PCD: Post-Competition Depression in Dancers
Whether an athlete wins or loses, episodes of depression following the mental exhileration of intensive training or competition are common and normal. PCD is usually self-resolving. It is readily treatable, even when problems continue or interfere with continued sports participation or other life activities, and needn’t be ignored or otherwise suffered. Early attention works best.
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Self-management can be highly effective. For the consistency that supports early recovery, application of mindfulness maintains a correct recovery perspective to plan and follow a multifaceted approach that partially differs from normal training:
KEY POINTS FOR RECOVERY
- Immediately assure balanced nutritional replenishment, including antioxidants, high-quality protein, and complex carbohydrates
- Increase rest & sleep time for a few days, and seek health care support for any lingering difficulties
- Allow time for processing the mental and metabolic shifts from drained performance zone levels, to recovery & training levels
- With severe episodes of PCD, a short period of reduced training intensity will amplify benefits of rest.
- Health care support should be sought when episodes are severe or don’t start to resolve within 2-3 days; early support ensures an adequate plan is underway for rapid recovery to regular activity
The Body Chemistry of Competition
Exercise stimulates the same hormonal system as the so-called fight or flight response: lots of adrenalin and related compounds spill into the bloodstream as well as transmitted along specific nerve connections, all in order to support optimal mental and physical performance. This ability evolved through survival needs of the prehistoric human. If confronted by a lion, our ancestors needed to make the correct executive decision to immediately give their strongest fight, or the very best in running away as fast as humanly possible.
In sports, a very high level of physiologic exhileration is often sustained to a point of near-depletion of the adrenalin-discharge, usually occurring as a depletion phase is also underway regarding nutrient supply. This is directly followed by increased demand on body resources for repair and recovery of muscle strains and energetically drained. Symptoms include muscle soreness and sleep disruption, but this is also a reflection of the degree to which the body’s chemistry and normal hormonal firing patterns are often significantly disrupted.
All considered, the off-chemistry that often manifests as post-competition depression or similar effects can be an expected feature of committed sports participation. Rather than resisted or ignored, PCD is readily resolved when addressed preventatively or proactively.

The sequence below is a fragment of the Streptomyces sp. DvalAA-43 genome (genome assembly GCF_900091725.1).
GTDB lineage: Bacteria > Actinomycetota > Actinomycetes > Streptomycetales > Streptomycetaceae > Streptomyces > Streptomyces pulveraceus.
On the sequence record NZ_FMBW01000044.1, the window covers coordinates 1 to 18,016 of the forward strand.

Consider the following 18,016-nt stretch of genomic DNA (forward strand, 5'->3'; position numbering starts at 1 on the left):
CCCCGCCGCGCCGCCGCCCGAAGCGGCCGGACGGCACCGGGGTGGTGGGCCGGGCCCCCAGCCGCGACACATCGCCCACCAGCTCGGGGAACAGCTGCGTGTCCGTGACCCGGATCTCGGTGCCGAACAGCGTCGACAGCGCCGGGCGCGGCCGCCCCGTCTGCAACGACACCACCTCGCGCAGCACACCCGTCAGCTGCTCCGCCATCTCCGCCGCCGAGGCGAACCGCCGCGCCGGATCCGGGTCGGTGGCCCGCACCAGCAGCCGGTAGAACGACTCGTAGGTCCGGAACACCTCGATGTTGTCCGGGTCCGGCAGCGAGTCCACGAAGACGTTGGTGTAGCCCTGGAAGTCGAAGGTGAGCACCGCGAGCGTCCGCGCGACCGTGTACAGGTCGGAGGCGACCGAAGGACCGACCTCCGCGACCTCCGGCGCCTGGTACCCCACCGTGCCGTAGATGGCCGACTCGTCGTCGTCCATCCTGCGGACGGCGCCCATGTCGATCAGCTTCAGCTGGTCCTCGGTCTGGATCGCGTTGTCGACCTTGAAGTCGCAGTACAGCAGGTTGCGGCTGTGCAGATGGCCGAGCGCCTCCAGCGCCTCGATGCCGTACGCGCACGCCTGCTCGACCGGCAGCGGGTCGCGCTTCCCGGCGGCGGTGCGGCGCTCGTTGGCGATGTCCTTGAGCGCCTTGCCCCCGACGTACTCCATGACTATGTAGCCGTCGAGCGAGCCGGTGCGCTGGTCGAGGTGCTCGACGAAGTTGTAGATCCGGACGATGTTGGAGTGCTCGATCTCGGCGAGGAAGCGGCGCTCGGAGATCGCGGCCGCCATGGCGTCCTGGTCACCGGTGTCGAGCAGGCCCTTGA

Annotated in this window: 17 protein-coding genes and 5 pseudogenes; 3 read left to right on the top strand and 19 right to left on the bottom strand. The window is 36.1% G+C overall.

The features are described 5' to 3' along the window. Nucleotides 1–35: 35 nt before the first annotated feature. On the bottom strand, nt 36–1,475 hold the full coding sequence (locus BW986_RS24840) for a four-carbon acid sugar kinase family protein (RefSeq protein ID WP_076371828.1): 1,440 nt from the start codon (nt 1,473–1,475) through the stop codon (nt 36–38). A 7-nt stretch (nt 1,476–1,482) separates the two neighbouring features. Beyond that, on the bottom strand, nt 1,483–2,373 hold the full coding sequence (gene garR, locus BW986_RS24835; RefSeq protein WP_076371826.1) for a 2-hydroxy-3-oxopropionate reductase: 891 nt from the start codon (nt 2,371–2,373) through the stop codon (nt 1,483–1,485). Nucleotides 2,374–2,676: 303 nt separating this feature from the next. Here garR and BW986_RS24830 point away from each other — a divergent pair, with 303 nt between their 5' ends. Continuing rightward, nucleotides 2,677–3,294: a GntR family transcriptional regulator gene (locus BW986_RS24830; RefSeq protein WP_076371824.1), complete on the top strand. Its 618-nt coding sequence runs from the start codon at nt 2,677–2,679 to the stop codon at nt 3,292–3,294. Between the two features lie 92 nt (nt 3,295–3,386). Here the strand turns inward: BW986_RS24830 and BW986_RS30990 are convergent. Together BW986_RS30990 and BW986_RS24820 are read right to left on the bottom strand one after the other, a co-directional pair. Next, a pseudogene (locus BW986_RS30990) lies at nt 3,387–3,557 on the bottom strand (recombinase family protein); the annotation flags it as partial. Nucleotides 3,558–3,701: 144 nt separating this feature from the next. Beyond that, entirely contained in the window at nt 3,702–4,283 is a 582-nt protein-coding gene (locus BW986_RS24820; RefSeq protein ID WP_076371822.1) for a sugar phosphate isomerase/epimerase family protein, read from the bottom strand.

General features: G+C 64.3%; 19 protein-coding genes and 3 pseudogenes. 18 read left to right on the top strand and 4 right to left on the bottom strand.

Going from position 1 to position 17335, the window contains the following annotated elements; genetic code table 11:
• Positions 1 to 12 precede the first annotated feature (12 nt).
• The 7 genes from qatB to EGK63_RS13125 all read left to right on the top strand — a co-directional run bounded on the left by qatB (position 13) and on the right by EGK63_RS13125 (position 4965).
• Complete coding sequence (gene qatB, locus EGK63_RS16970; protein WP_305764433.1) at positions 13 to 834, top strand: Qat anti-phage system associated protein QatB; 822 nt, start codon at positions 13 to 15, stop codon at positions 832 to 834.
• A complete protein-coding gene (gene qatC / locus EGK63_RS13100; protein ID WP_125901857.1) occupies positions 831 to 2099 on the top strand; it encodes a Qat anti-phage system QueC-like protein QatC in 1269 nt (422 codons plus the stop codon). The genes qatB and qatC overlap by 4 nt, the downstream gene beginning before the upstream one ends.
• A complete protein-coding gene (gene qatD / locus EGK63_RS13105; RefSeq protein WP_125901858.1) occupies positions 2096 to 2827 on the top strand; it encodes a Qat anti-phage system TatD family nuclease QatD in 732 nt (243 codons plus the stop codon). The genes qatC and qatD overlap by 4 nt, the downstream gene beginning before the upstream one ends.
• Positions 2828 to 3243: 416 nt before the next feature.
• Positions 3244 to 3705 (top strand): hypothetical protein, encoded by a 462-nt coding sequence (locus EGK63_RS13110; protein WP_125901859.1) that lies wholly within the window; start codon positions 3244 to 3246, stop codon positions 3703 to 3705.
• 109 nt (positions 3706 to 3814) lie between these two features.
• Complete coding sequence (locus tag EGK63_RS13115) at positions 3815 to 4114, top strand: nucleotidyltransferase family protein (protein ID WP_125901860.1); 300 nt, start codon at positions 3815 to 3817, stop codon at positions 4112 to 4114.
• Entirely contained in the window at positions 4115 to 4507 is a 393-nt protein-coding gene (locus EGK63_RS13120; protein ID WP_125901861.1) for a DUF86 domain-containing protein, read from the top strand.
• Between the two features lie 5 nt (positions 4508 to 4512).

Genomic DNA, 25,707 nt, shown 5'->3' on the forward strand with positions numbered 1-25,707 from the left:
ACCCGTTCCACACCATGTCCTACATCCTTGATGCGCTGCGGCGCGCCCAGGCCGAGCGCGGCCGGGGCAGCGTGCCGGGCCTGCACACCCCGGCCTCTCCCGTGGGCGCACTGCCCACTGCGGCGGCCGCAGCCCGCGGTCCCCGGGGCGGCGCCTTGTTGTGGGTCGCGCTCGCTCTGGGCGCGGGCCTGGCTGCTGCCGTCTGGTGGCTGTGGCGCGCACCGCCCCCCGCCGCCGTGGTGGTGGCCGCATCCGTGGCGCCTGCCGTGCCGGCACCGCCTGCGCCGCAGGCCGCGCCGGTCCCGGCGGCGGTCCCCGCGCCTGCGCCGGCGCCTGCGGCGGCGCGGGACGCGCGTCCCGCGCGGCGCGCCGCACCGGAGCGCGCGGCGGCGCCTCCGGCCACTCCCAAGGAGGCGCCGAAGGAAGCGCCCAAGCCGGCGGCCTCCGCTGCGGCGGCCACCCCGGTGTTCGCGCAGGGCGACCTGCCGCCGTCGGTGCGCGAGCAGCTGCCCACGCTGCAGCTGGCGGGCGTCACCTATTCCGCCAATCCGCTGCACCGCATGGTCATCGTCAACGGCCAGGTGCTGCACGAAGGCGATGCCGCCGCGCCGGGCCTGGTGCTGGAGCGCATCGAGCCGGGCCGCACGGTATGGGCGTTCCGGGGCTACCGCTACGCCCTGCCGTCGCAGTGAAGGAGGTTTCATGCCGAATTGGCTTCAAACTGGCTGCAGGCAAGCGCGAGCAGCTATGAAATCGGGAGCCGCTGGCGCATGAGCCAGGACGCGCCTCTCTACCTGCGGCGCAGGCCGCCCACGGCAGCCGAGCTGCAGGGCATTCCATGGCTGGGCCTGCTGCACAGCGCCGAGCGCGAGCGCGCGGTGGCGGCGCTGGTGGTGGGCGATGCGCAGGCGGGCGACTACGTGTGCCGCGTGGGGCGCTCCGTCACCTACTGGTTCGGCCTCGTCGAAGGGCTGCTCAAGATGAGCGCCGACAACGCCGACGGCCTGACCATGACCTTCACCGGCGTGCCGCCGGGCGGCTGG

OverTraining, UnderPerformance, and Post-Competition Depression
Prolonged, hard training without sufficient recovery periods disrupts biochemical recovery mechanisms following the adrenal depletion of high-performance. This is a common feature of
- OverTraining Sundrome
- UnderPerformance Syndrome
- Chronic Fatigue and Immune Dysfunction Syndrome (CFIDS)
- Post-Competition Depression (PCD).
For any of these conditions, health care support by a qualified physician trained in sports medicine should be sought as soon as it is apparent that symptoms are not improving. This will ease and shorten the recovery course.
Prevention of PCD
Preventative planning is of increased value to high performance athletes. Prevention strategies for PCD require coordination between athlete, coach, and trainer for
- allowing sufficient periods of rest between training and competition
- increasing rest when similar or reduced activities are causing increased fatigue
- assuring performance-specific nutritional support for supplying adequate nutrients for the activity demand
- mental skills training for developing effective tools for stress management and positive coping
- mindfulness training for cultivating a positive performance focus and effective injury recovery discipline
Recovery From PCD
Many illnesses, even a bad flu, can create a temporary sense of overwhelming impact, and PCD has a very strong effect in this regard. The reality is that PCD is highly treatable, especially with a multiple, integrated approach similar to preventative strategies.